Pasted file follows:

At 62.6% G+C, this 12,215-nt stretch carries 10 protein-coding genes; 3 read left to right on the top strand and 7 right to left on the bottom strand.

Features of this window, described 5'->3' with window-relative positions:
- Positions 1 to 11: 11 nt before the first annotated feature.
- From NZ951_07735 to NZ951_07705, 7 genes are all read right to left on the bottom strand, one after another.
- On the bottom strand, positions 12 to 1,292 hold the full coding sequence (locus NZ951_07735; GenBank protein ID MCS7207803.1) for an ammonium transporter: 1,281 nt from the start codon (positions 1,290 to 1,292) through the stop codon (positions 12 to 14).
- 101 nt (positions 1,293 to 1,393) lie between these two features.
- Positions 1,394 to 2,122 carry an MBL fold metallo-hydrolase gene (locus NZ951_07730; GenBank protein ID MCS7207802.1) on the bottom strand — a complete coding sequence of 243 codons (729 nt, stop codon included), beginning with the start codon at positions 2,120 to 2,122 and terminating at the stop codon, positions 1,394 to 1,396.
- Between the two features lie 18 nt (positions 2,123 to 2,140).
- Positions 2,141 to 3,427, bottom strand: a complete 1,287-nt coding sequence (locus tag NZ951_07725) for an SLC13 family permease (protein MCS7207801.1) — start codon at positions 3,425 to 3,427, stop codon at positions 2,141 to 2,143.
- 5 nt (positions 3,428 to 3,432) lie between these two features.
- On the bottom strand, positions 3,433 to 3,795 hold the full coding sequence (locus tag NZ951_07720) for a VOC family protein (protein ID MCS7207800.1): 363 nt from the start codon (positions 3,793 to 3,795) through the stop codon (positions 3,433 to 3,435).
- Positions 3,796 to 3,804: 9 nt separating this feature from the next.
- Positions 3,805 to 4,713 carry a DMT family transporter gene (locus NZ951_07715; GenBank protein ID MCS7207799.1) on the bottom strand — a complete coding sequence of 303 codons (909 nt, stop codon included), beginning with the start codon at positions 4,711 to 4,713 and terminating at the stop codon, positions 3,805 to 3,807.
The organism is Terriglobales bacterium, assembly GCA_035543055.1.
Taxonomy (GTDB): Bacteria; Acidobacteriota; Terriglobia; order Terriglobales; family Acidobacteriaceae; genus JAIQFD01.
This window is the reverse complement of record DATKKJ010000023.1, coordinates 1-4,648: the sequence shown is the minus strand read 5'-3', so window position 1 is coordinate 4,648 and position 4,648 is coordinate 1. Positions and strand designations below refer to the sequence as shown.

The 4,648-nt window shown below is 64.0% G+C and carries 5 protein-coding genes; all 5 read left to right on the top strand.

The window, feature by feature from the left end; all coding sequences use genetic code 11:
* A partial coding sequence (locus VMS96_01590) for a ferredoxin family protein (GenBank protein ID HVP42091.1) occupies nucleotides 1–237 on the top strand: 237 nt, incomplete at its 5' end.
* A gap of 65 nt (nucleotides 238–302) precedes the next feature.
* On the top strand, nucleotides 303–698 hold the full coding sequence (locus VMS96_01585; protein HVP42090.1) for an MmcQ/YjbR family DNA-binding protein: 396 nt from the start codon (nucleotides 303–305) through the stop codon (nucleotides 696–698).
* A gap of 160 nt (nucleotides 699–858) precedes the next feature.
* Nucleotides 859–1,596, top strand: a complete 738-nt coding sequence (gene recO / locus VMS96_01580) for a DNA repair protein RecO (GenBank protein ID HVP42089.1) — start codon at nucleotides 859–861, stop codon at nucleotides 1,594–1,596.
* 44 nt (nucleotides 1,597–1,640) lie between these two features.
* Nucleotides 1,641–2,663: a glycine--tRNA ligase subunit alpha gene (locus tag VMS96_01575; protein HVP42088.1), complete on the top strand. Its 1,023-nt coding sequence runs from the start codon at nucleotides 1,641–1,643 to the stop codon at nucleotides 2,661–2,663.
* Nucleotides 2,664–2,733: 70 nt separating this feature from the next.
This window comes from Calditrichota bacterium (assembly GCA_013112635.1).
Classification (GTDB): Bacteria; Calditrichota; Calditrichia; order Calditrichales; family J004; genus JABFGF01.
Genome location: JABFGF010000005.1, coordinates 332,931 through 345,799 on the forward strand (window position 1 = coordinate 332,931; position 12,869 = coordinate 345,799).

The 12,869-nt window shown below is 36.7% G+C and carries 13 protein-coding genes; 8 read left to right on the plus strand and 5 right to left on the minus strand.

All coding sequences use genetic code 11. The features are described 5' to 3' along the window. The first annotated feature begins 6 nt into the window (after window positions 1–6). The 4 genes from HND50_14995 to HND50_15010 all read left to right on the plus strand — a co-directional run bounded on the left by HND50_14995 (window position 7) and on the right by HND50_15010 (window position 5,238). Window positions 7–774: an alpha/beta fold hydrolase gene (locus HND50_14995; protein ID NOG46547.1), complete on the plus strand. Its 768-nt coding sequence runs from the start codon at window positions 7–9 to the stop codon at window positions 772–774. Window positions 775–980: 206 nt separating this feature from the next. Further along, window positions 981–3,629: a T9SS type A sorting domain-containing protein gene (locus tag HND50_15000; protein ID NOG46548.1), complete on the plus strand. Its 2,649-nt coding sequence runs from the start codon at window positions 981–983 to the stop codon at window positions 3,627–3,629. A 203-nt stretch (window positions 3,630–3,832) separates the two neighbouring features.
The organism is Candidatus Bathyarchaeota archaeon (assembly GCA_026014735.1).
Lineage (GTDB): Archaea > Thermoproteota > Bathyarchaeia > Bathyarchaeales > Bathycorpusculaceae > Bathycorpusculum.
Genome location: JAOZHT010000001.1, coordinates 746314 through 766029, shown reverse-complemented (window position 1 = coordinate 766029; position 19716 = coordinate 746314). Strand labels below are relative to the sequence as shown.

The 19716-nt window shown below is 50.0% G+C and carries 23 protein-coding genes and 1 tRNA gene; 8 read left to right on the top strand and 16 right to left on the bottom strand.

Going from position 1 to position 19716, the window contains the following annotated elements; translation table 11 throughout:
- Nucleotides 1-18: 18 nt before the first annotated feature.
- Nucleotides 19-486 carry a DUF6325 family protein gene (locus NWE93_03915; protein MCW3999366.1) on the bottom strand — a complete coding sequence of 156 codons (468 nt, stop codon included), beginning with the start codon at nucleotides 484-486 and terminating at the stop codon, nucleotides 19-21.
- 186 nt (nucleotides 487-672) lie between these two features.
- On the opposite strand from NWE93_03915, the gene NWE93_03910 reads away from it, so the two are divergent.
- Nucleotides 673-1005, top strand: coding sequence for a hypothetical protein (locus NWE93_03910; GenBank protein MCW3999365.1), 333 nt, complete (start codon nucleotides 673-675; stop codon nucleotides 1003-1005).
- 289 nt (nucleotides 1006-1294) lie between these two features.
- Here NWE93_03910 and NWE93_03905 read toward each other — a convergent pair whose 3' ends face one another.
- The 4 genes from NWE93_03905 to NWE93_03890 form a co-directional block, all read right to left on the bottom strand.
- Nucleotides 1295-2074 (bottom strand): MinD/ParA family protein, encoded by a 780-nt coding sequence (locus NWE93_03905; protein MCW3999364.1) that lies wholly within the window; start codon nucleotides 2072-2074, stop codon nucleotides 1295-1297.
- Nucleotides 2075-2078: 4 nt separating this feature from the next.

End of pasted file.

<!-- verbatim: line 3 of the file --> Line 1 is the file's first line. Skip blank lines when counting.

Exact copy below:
- Positions 1 to 11: 11 nt before the first annotated feature.